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Tiger Woods, slowly transitioning for retirement or hibernating for a biological defying comeback!

Tiger Woods, slowly transitioning for retirement or hibernating for a biological defying comeback!

  Lenox, K.
 Executive Editor-in-Chief

On Friday, March 31st on his website, world renowned golfer Tiger Woods for the third time in the last four years announced that he will not play in the Masters due to not having enough time to prepare to play.
“Unfortunately, I won’t be competing in this year’s Masters. I did about everything I could to play, but my back rehabilitation didn’t allow me the time to get tournament ready. I’m especially upset because it’s a special anniversary for me that’s filled with a lot of great memories. I can’t believe it’s been 20 years since I won my first green jacket.”

According to The New York Times, article on “Masters,” it was in 1997 that Woods championed a winning sweep with four victories in his first full season as a professional, including his record 12-stroke rout at the Masters. The article also featured many professional sport analysts, who were perhaps too fast to predict that no one was ever going to dominate golf again like Jack Nicklaus had, but Woods did.
Athletic injury is one of the major reasons that professional athletes are forced to retire before their contract even expires according to The National Football League. The League  also shared that the average age for retirement is in the mid to late thirties for a star in basketball, football, baseball and soccer. Dr. Jean-Pierre Meersseman, founder of the world-renowned Milan Lab and special advisor to Milan, said, “I think the maximum age for a top-class player is around 40. It used to be 33, 34 at the most. But again, age is just a number.”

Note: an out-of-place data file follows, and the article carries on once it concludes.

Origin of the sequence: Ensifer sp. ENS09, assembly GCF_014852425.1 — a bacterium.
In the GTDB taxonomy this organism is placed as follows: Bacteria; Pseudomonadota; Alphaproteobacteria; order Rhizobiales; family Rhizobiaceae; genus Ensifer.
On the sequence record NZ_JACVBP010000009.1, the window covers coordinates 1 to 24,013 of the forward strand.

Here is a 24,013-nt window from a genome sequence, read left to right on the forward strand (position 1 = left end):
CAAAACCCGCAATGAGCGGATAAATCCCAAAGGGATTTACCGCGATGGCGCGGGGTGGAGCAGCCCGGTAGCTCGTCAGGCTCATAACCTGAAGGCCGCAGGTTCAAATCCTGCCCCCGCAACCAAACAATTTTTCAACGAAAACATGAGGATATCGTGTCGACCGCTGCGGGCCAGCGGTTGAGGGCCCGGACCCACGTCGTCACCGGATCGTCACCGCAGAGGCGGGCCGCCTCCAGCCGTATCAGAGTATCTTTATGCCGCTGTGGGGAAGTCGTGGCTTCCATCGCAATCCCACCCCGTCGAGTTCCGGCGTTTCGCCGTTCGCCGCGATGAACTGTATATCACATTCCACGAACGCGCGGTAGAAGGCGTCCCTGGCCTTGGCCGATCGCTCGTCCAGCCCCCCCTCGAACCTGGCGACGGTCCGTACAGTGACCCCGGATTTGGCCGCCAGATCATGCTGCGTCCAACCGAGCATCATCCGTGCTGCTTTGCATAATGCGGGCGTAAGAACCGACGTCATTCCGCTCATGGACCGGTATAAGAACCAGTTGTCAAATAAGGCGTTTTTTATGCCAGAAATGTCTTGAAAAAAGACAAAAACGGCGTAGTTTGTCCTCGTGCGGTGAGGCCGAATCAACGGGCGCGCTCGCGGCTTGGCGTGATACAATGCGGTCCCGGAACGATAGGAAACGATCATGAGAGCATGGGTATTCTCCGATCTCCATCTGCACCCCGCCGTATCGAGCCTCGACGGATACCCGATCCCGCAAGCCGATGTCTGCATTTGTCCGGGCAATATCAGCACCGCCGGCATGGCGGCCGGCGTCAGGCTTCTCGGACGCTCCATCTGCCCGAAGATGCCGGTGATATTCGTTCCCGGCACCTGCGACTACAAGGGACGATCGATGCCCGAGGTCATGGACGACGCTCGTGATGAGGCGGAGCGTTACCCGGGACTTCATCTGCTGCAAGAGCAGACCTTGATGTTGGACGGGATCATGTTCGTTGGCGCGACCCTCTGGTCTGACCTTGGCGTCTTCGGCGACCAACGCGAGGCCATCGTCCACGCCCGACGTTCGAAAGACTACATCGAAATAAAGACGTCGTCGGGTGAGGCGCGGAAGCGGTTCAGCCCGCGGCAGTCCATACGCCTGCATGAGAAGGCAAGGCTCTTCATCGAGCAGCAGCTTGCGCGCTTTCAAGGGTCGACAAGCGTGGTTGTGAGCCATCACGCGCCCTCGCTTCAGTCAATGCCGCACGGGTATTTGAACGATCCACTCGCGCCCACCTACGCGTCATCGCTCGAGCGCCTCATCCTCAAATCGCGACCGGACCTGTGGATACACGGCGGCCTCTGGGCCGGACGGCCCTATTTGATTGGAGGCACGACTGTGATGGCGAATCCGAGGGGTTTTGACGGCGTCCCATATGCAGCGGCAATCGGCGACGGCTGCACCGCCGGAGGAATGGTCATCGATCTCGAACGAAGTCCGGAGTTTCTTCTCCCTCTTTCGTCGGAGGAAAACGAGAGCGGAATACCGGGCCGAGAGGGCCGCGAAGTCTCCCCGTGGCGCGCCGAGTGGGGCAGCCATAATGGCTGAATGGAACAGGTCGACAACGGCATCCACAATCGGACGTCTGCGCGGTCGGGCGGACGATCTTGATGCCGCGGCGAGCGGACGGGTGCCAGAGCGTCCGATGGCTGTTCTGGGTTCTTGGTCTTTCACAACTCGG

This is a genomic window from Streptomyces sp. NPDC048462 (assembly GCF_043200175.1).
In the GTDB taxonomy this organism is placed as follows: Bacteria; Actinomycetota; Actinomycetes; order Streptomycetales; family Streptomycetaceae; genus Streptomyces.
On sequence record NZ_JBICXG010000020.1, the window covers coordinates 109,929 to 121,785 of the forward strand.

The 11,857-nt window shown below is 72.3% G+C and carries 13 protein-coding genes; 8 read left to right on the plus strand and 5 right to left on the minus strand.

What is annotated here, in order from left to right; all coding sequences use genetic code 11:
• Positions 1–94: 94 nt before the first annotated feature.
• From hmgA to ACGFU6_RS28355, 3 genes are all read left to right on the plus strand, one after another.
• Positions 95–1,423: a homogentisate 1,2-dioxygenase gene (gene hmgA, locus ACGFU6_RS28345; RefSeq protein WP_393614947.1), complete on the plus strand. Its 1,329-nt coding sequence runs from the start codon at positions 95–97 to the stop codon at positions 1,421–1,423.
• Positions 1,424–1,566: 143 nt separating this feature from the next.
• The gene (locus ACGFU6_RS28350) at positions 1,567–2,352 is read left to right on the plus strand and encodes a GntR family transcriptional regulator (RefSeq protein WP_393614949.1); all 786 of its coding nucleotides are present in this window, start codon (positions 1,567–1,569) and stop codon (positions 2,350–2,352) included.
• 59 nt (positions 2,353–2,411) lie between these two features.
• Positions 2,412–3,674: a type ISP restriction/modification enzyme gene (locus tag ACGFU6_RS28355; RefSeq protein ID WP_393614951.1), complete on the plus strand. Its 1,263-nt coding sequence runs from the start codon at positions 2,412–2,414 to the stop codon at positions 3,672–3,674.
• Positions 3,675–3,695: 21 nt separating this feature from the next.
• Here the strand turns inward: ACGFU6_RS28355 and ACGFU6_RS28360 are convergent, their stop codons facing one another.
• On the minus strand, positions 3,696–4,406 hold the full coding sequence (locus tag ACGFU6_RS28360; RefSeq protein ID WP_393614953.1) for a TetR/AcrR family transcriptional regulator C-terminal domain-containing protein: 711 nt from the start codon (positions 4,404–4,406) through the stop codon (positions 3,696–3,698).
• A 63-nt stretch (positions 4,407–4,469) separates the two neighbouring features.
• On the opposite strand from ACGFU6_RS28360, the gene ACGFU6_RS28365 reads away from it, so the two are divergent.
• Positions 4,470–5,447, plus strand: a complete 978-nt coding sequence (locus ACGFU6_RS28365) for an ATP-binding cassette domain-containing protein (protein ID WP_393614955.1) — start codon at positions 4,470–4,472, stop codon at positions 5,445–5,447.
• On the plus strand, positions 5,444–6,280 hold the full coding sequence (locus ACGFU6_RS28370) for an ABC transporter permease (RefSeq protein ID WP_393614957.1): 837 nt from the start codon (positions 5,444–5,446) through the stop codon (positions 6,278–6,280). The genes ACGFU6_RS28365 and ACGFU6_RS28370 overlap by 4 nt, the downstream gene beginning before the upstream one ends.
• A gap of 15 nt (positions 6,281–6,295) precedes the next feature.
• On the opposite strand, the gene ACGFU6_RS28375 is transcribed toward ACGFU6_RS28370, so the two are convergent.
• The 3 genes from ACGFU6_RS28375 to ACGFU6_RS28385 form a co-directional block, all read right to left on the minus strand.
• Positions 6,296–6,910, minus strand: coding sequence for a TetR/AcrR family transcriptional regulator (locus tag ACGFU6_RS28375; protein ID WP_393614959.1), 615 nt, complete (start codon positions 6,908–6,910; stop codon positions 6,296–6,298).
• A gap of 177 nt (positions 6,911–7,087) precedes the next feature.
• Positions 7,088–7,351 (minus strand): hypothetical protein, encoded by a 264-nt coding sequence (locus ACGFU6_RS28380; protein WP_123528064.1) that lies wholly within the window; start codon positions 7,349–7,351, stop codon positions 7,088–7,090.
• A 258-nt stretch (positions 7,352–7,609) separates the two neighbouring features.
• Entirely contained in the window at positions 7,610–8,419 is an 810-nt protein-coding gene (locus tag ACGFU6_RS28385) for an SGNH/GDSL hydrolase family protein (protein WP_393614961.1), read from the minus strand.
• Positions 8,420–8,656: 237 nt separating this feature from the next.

In 2014, Woods missed the Masters for the first time due to a three series operation on his back. Woods, however, went on to play in 2015 despite not fully recovering, and tied for 17th. The same year, Woods missed the cut in the other three majors, had two additional back operations and missed 15 months of competition for healing, leading to the cascades or withdrawals and misses from other majors and invitations.
Jack Nicklaus (age 77) who retired from golf tournaments in 2005 and is still a career leader in major victories, said in an interview last month, “I think injury has a lot to do with it, but the injury is not just his body, but his mind. Mentally, I think he’s had a hard time with what’s happened, because every time he turns around, he hurts himself. And instead he’s saying, ‘When am I going to get over this?’”

Woods hinted that there was no timetable for a return to competition. “But I will continue my diligent effort to recover, and want to get back out there as soon as possible,” Woods said. Woods has the determination and a record of success. However, overall health optimizes the mental, physical, and biochemical factors that a player needs for optimal performance. This is a concept the medical community sometimes refers to as the “Triune of Life.”
“Triune of Life” fits well into Meersseman’s model of healing. Meersseman is one of the leading physicians that practice holistic medicine and has helped many athletes return to work using a model, deeply rooted in the philosophy, art and science of chiropractic. If defying biological odds for a major comeback is Woods’ goal, he seems to be on the right track by taking care of himself first.

04TIGERCLASS01-97masters BW/Lenox

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